What do venture capital funds look for in a company?

by Ashvini on March 19, 2011 · 6 comments

in General

Venture capital funds have funded a number of projects across the world. The funds are created using the funds provided by companies, high net world individuals or trusts across the world. Venture funds invest in a variety of industry and in a number of technologies. Venture funds provide money to a start-up companies which do not have strong financial backing but either have a great team or excellent, unique ideas that have large potential to succeed.
If you have a company that is looking for fund, there are a number of things you need to do. Please be aware that VC funding is only for companies that have achieved some kind of financial closure and is waiting for funds to scale up operations. That means VCs fund those companies that have been existing for sometime now.
However, if your operations are small or you just have an idea, you should not give up. There are plenty of other fund providers called as seed funds or angel investors which will fund your project till the time, it goes to the scale of a venture fund.
The criteria of a project selection is however the same . You need to fit in that criteria to be even figured out for funding. Sometimes, you may be at a loss if your idea does not fit an angel or vc funding but with increasing options, you may approach any other fund.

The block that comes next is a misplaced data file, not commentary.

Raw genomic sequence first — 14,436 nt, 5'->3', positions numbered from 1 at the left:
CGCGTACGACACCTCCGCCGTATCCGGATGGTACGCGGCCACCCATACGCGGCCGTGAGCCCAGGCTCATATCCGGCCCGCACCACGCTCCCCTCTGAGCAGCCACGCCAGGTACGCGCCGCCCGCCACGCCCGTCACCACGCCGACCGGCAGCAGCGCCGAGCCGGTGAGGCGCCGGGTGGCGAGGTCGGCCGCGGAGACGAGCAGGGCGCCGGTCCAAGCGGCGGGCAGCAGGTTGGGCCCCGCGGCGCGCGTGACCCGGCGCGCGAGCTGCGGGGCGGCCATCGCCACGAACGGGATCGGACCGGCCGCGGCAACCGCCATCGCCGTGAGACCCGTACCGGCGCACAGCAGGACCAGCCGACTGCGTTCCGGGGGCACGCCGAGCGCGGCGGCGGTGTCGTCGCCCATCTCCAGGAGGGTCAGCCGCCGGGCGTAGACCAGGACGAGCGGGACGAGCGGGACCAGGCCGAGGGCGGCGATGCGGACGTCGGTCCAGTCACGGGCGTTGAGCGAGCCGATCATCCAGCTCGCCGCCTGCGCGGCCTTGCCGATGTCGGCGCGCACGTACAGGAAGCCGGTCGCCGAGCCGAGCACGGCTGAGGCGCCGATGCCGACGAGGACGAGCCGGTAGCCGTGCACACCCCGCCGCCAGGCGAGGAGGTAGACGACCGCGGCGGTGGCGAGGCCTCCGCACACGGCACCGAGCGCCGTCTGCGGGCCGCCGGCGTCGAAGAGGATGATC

Venture capital funding

So here is what a VC or an angel investor or a seed fund look for. Please note that these are general guidelines only and the requirements may differ from industry to industry and fund to fund.

  1. You have a unique idea
  2. The first criteria is that your idea should excite venture fund owners. If your idea is never being tried before however, it has a great potential because of the region it is implemented in , you stand a great chance for funding. However if your idea is not unique but it is applied differently and thus has a great potential , you still get a chance to showcase your idea to the vc funds.
    So if possible, find a unique idea or atleast find a way to execute an existing idea in a unique way. You will sure get VC’s attention.

  3. You have done competitive analysis
  4. VCs generally do not like to hear that a certain idea has no competition. Either the entrepreneur has not done the groundwork properly or he has no idea how the competition can develop similar product which either reduce the possibility of future profits. So never say that you don’t have any competition. Find out in how much time, someone can copy your idea and how would you then respond to it. A well written competitive analysis can really impress investors

  5. You have done your financial analysis
  6. If you do not know how much you are going to make a year when you start your venture, your VC will not like it. To get VCs attention, you have to clearly outline your revenue plans, your expected earnings, profits, break even time, cash flows and many other things. If you do not know about them, get help from a chartered financial professional but do not go to a VC without your financial plan. You might come across as non-professional immature entrepreneur.